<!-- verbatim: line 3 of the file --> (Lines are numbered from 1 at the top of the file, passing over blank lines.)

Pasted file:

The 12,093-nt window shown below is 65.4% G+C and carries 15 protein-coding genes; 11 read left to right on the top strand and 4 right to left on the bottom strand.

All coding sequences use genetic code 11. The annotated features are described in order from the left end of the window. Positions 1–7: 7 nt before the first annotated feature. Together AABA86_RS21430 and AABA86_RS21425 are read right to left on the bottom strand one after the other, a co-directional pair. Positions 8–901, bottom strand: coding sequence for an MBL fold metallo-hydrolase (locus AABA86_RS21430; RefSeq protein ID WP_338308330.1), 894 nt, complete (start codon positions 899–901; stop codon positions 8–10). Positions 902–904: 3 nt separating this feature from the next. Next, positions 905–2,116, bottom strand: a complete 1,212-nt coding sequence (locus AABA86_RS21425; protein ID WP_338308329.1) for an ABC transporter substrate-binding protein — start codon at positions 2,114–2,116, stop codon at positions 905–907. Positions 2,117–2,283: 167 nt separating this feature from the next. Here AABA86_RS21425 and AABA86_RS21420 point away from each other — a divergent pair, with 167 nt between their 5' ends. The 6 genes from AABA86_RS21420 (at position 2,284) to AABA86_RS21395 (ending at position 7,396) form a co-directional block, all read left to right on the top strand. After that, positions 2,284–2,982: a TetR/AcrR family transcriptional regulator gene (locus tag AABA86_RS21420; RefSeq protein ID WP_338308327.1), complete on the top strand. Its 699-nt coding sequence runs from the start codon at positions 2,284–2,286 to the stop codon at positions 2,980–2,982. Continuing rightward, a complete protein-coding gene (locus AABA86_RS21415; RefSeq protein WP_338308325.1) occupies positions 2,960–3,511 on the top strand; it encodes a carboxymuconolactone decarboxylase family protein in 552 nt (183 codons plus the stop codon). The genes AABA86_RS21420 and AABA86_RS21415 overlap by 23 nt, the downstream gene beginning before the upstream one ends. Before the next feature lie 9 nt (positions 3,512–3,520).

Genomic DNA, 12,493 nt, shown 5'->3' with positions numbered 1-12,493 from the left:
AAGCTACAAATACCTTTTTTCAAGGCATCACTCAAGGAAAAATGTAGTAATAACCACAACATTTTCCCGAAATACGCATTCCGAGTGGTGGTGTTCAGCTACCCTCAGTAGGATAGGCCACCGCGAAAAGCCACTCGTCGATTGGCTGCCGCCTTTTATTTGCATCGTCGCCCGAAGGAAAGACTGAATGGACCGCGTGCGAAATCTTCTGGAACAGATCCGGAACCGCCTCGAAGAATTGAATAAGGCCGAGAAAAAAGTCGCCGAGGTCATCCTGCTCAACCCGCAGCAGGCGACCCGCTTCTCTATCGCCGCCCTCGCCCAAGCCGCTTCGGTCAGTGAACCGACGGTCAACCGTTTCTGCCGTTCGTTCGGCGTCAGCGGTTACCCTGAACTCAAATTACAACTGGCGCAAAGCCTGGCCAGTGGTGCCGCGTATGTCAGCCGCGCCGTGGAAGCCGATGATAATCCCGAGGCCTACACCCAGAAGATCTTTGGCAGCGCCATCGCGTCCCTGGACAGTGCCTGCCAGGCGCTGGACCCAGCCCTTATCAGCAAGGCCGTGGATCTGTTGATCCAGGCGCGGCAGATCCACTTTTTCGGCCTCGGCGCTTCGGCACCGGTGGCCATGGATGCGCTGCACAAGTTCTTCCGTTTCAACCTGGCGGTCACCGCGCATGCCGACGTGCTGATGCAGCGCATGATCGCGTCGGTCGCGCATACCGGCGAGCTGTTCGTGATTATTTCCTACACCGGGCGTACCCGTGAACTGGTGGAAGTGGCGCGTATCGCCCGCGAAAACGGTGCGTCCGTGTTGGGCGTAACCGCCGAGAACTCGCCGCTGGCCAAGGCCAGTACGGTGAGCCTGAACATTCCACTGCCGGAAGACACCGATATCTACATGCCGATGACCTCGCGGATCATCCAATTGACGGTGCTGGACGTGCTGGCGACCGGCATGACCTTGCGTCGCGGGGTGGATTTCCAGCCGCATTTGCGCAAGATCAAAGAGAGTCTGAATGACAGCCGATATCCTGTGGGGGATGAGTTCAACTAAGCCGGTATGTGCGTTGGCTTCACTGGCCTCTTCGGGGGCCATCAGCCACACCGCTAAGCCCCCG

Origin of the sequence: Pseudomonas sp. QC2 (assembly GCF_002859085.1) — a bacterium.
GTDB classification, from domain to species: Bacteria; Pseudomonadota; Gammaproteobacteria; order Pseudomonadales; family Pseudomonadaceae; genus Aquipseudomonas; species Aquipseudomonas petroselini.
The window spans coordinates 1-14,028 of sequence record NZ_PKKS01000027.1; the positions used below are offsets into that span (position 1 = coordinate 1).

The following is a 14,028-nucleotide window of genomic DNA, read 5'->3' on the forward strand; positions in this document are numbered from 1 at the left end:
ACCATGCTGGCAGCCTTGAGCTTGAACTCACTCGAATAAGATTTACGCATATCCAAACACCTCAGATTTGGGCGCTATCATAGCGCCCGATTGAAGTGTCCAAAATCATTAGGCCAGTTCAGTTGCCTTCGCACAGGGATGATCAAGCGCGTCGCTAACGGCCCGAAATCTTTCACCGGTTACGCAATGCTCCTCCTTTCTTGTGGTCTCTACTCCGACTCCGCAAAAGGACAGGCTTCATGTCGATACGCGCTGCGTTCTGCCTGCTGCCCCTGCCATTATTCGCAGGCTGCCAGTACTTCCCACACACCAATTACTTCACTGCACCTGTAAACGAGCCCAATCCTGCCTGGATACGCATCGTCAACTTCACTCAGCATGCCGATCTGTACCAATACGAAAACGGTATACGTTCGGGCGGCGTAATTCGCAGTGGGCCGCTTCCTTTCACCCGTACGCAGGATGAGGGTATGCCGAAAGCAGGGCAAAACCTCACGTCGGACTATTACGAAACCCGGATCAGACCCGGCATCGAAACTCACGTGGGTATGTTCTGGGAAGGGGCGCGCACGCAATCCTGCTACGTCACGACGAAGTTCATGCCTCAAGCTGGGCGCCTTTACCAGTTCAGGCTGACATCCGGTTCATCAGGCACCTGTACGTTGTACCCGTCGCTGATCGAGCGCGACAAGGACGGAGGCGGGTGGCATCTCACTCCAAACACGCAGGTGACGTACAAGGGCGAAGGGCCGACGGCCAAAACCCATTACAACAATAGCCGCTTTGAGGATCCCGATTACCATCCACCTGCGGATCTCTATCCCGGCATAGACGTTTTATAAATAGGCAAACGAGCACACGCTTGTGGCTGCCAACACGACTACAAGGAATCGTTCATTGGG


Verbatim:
Genomic DNA, 12,493 nt, shown 5'->3' with positions numbered 1-12,493 from the left: